Snow is falling in the mountains, which not only means that winter is coming, but that cold and flu season is also on its way. I realized this when the end caps at my grocery store were lined with NyQuil, DayQuil, Robitussin and other drugs. But the moment I really realized this was when I suddenly felt tired and hot. Yup, I had a fever. I blame the sick kid in line at the pharmacy.
After reading my temperature more than once, I finally accepted that I indeed had a fever. So I did what any rational New Mexican would do: Ran to my freezer in search of some green chile. For those of you who don’t know, green chile has 181.9 mg of vitamin C. Oranges have a measly 51.1 mg. So yeah, green chile is kind of a big deal. Instead of eating the chile right then and there, I decided to make soup.
My favorite meal to avoid (or treat) cold and flu symptoms is a big pot of homemade chicken soup. This is probably the only soup I make where I will just drink the broth and be happy. MMMMMMmmm….
I like to start by making my chicken soup (or any soup, for that matter) with mirepoix (onion, carrot and celery), salt and pepper. I let this sweat and then add minced garlic and ginger. I like ginger because it tastes good and is supposed to help with various stomach problems. Win-win, am I right?
After those veggies have started to party, I will add my green chile, an entire chicken (minus the giblets of course) and add water until it either 1) covers the chicken or 2) fills the entire pot. In most cases I fill my pot with water until it’s almost to the top. Then I let that soup simmer until the chicken is done and watch my dog (or roommate) drool as the aroma fills my house.
Once the chicken is cooked, I take the sucker out and shred the meat off. I like to use two forks for this process. Then I add the meat back to the soup, season to taste, and viola! Winner winner chicken dinner.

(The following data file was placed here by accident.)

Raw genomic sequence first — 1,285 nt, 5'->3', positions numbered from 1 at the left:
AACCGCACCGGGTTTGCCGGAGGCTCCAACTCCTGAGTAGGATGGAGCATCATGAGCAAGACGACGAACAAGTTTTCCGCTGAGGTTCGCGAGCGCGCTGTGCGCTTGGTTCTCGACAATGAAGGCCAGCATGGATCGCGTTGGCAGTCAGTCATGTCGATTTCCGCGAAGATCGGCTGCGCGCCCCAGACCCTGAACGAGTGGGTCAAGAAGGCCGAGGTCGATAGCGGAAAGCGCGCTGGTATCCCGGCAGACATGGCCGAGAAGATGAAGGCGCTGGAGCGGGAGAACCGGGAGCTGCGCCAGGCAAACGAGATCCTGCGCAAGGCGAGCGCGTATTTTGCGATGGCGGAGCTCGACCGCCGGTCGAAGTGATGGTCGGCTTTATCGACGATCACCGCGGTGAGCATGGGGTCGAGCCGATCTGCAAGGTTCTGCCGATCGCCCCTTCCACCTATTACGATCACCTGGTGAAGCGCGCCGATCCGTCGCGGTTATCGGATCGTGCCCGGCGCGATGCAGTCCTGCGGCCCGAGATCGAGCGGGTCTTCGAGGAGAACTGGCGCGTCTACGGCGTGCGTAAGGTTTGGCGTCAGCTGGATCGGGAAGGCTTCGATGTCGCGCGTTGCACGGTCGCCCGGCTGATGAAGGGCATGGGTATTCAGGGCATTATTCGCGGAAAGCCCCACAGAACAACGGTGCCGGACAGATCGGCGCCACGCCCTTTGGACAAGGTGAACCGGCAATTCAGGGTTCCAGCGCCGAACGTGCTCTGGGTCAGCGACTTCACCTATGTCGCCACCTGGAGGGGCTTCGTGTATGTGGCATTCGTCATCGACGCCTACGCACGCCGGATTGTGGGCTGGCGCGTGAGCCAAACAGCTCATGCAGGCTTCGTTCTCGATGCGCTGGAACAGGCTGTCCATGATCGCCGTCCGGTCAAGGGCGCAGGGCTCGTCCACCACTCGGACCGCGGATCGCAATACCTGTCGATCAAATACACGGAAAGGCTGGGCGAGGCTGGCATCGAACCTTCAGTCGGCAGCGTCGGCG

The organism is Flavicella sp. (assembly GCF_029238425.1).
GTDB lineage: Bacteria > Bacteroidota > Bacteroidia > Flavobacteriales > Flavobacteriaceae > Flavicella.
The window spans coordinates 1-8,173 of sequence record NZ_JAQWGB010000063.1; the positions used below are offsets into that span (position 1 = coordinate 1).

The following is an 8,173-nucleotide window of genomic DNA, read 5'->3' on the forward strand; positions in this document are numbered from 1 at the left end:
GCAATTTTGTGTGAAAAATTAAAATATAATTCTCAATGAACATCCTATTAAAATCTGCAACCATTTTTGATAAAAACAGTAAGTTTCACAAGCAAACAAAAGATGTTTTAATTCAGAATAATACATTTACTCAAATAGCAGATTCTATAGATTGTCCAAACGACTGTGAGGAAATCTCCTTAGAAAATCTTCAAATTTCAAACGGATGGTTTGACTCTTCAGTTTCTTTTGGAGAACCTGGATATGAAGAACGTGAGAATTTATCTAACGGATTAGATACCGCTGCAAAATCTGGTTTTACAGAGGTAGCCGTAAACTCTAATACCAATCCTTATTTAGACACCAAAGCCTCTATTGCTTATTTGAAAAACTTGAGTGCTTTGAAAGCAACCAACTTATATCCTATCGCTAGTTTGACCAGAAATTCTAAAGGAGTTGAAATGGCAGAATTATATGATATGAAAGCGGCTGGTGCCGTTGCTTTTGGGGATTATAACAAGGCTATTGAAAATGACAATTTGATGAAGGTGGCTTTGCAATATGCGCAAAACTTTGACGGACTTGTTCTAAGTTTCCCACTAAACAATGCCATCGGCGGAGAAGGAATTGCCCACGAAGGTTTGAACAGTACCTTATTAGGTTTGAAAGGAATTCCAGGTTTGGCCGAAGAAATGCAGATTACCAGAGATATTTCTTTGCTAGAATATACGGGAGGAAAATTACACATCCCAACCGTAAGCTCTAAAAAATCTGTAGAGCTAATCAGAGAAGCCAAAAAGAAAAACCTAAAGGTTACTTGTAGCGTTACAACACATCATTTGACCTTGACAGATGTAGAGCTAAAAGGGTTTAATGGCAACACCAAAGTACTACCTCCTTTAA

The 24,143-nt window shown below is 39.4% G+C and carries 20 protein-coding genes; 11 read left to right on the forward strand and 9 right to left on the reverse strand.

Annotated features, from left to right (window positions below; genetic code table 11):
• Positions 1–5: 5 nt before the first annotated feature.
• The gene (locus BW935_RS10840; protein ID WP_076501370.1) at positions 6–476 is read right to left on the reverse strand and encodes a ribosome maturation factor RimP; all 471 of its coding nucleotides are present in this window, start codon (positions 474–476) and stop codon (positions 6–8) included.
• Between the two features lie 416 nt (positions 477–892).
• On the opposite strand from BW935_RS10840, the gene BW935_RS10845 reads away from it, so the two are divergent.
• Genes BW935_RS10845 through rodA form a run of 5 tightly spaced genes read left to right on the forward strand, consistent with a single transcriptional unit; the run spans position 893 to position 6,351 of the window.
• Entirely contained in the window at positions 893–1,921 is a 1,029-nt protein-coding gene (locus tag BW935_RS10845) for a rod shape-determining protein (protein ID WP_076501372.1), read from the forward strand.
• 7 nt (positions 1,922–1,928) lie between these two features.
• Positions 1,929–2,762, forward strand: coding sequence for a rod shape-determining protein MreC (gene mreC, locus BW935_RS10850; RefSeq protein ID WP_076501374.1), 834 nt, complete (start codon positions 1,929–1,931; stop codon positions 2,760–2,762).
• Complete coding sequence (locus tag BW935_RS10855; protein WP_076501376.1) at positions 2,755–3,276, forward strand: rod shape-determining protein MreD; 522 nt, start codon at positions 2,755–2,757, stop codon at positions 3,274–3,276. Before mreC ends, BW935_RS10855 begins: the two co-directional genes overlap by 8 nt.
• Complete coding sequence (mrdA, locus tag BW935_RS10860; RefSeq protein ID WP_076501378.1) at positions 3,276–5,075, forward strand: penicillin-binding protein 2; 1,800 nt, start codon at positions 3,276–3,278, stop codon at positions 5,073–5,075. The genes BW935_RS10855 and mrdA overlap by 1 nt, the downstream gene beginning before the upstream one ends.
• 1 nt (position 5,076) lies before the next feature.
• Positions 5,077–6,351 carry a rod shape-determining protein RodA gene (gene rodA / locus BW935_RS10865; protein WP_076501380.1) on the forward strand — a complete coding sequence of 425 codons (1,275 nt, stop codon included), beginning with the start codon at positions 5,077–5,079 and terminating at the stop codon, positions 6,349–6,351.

I also like to cook steamed rice when I make soup. It helps fill you up on days where you are ravenous. I usually add rice to the bottom of my soup bowl just before eating. In my experience, adding rice to my soup will suck up most of the broth. This leaves you with something that looks similar to arroz con pollo and not chicken soup. To avoid this, I keep my finished soup and steamed rice separate until just before I eat.
If you are at this point and still wondering about my measurements, let me tell you: I don’t measure when I cook soup. If I’m feeling really sick, I use a small amount of veggies because I know my stomach can’t handle much food. If I am hungry, I will use more veggies to fill my stomach. I always use a whole chicken.
If I really have it together, I will add tarragon to my chicken soup. I got this idea from Alton Brown‘s killer chicken noodle soup recipe. Alton uses measurements and makes great recipes. Plus, his cooking show Good Eats is one of my all time favorite shows. Watch it now if you haven’t already. #NetflixandCook